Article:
Bank IT Spending – Use These Metrics to Improve Performance
Times are tough. Banks are under pressure to find ways to increase earnings against a backdrop of slower increases in earning assets and quickly rising deposit and credit costs. As such, bank budgets have come under scrutiny. We recently conducted a small sample poll, and out of 21 banks, budgets were down an average of 14% for this year. Marketing and technology (IT) are two budgets that have taken the most significant hit. In this article, we partner with Gartner to look at 2024 key IT metrics and provide strategic insight into how much your bank should be spending on IT.
The State of Bank IT Spending
While Bank IT Spending grew at about 6% last year, this year, budgets were only increased by 4% due to margin pressure. The good news is that for many other areas, budgets are lower at banks compared to last year, and the fact that IT is still positive underscores the strategic imperative that banks face to digitize traditional operations, reduce costs, gain scale, and improve the customer experience.
For perspective, 2023 and what we expect for 2024 can be characterized as keeping up with revenue. Usually, a bank spends about 8% of its revenue on IT. Last year and this year, most of the net change resulted from revenue changes, and the percentage spent has been consistent. IT is spending as a percentage of revenue compared to years past, like 2019, when banks did not invest enough in IT, and 2020, when banks had to spend more than revenue growth allowed because of the pandemic.
Benchmarking can help banks better optimize capital as it gives bank management a sense of what the average is for the industry. Banks that want to be more aggressive with innovation and technology can show they are investing more in technology infrastructure, while banks with a strategy to be less tech-focused can be under. Regarding benchmarking, it is essential to triangulate metrics across several dimensions. To that end, we utilize Gartner’s data and put together the below graphic utilizing the four main ways banks benchmark IT spending – against revenue, expenses, full-time employees (FTEs), and on an FTE headcount basis.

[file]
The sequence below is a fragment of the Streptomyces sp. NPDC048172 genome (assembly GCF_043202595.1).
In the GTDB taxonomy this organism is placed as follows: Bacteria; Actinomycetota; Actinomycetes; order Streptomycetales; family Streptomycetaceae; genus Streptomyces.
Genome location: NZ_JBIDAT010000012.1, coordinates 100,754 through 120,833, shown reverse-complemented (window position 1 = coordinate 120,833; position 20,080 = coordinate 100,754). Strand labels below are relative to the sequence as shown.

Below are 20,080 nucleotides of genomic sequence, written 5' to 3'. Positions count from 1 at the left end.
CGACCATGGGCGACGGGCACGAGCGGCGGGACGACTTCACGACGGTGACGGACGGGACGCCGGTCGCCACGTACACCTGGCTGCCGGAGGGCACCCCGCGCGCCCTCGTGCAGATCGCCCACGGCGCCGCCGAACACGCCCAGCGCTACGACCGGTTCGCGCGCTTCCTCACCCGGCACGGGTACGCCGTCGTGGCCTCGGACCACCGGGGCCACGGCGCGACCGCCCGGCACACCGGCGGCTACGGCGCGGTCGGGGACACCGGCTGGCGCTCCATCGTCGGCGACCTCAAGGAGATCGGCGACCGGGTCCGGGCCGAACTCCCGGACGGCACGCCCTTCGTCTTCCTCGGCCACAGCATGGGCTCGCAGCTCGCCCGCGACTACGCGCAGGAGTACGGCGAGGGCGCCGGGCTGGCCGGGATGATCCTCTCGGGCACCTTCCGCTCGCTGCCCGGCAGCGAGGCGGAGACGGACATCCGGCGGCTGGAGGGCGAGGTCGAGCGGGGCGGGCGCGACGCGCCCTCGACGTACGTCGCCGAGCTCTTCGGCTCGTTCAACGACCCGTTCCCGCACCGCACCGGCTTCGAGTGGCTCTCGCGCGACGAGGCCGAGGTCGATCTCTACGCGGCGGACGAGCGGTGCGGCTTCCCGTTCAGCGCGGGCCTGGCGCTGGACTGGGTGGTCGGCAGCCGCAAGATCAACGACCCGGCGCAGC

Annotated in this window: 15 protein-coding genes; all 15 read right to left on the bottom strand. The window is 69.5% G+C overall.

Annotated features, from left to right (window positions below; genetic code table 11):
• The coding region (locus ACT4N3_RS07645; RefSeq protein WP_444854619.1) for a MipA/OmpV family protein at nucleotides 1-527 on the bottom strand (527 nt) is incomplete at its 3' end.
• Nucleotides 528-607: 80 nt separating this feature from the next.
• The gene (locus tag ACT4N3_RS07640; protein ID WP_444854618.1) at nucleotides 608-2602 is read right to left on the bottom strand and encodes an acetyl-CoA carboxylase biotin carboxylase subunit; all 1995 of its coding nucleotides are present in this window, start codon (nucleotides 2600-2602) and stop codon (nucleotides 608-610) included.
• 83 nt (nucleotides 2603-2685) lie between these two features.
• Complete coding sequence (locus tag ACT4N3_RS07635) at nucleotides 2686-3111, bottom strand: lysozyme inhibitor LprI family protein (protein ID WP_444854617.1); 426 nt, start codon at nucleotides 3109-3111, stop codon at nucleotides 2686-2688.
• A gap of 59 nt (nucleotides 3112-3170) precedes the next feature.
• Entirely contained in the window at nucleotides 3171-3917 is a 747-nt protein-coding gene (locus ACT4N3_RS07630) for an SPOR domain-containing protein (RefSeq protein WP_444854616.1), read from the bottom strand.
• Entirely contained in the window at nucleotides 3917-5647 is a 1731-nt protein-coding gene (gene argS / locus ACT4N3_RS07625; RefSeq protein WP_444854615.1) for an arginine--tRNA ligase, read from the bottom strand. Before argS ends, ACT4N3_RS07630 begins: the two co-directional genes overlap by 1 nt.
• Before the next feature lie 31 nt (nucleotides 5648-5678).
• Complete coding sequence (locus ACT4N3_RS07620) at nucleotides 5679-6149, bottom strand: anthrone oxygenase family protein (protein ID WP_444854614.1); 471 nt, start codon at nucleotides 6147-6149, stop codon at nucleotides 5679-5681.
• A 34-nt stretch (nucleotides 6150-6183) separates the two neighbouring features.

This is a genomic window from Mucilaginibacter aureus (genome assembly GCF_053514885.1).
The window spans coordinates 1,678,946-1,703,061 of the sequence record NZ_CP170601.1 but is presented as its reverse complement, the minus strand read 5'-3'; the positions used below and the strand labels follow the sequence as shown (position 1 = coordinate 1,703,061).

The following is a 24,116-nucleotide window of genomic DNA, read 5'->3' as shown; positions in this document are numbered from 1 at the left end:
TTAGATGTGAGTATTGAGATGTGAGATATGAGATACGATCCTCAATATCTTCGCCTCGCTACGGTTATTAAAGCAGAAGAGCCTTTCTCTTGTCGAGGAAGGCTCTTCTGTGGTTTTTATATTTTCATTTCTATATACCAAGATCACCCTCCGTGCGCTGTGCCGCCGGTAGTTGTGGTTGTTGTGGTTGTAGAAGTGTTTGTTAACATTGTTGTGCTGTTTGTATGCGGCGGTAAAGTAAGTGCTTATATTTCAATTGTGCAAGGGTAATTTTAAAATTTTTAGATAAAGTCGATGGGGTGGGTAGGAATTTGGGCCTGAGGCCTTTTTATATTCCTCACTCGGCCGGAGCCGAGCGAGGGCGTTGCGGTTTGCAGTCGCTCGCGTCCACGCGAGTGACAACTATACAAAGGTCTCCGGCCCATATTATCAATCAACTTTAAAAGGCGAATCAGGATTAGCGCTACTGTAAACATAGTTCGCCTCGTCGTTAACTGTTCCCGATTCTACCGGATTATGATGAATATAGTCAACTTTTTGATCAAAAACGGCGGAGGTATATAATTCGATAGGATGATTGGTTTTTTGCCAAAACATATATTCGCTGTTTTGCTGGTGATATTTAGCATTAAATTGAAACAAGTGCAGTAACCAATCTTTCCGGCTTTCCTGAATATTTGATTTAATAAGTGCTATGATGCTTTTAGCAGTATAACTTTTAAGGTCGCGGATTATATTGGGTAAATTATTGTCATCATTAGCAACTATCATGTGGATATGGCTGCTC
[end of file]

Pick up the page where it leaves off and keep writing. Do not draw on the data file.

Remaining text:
Bank IT Spending as a Percent of Revenue
Our favorite go-to metric is to benchmark IT spending against total revenue. It can be a major driver of value, and banks must look at IT spending from a defensive view to include basic infrastructure building, cybersecurity, and risk management AND a revenue-building exercise driving new product development, the customer experience, and operational leverage.
Technology-forward banks spend as much as 16.4% of revenue on technology, while non-tech banks spend as little as 3.9%. The approximate two standard deviation ranges are between 5.7% and 11.1%, with a median of 8.1% for 2023. Due to tighter budgets, this median is expected to be down to 7.9% for 2024. Broken down by revenue size, bank IT budgets look something like the below.
Bank IT Spending as a Percent of Operating Expenses
Looking at IT bank spending against operating expenses provides bank executives with another benchmark view. This view helps banks get more granular within their expense base to ensure they align with their peers and business strategy. The 2023 median fell so that bank IT spending made up 11.4% of total expenses; in 2024, this number is expected to be 11.2%. By revenue size, the data looks like the chart below.
Other Bank IT Spending Metrics
Since labor is the single largest input into manufacturing bank profits, it is essential to understand your bank’s labor efficiency related to IT investment. Banks spend between $11,600 and $73,400 per employee on technology, with a median of $33,600 per employee. Due to expected staff cuts, IT spending is likely to grow in 2024 to $35,000 per employee.
As such, IT employees are expected to make up a larger percentage of total employees this year because of staff cuts and the increase of more information security, AI, and data management personnel. Last year, IT staff composed 11.9% of total employees, whereas in 2024, we expect IT staff to comprise over 12.3% of staff for the first time in banking history.
Where the Banks Are Spending Their IT Budget